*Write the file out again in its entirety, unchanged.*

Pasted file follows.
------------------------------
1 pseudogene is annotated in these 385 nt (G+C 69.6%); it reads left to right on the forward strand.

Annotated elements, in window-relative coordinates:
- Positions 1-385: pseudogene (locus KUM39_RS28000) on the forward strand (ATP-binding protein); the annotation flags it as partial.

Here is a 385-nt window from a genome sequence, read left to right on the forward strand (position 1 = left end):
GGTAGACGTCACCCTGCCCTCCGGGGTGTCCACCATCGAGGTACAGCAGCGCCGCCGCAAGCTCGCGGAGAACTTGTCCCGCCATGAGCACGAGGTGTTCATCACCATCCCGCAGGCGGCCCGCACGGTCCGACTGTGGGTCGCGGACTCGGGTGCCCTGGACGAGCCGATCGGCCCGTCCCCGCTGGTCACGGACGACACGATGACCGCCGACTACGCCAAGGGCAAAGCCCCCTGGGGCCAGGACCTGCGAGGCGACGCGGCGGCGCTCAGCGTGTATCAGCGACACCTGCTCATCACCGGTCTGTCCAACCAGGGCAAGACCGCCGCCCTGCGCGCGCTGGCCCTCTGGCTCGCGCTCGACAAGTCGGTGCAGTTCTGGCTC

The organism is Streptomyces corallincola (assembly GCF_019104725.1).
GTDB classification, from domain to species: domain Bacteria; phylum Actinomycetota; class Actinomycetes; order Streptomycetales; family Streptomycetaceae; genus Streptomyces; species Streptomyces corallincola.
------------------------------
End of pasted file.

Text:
1 pseudogene is annotated in these 385 nt (G+C 69.6%); it reads left to right on the forward strand.

Annotated elements, in window-relative coordinates:
- Positions 1-385: pseudogene (locus KUM39_RS28000) on the forward strand (ATP-binding protein); the annotation flags it as partial.

Here is a 385-nt window from a genome sequence, read left to right on the forward strand (position 1 = left end):
GGTAGACGTCACCCTGCCCTCCGGGGTGTCCACCATCGAGGTACAGCAGCGCCGCCGCAAGCTCGCGGAGAACTTGTCCCGCCATGAGCACGAGGTGTTCATCACCATCCCGCAGGCGGCCCGCACGGTCCGACTGTGGGTCGCGGACTCGGGTGCCCTGGACGAGCCGATCGGCCCGTCCCCGCTGGTCACGGACGACACGATGACCGCCGACTACGCCAAGGGCAAAGCCCCCTGGGGCCAGGACCTGCGAGGCGACGCGGCGGCGCTCAGCGTGTATCAGCGACACCTGCTCATCACCGGTCTGTCCAACCAGGGCAAGACCGCCGCCCTGCGCGCGCTGGCCCTCTGGCTCGCGCTCGACAAGTCGGTGCAGTTCTGGCTC

The organism is Streptomyces corallincola (assembly GCF_019104725.1).
GTDB classification, from domain to species: domain Bacteria; phylum Actinomycetota; class Actinomycetes; order Streptomycetales; family Streptomycetaceae; genus Streptomyces; species Streptomyces corallincola.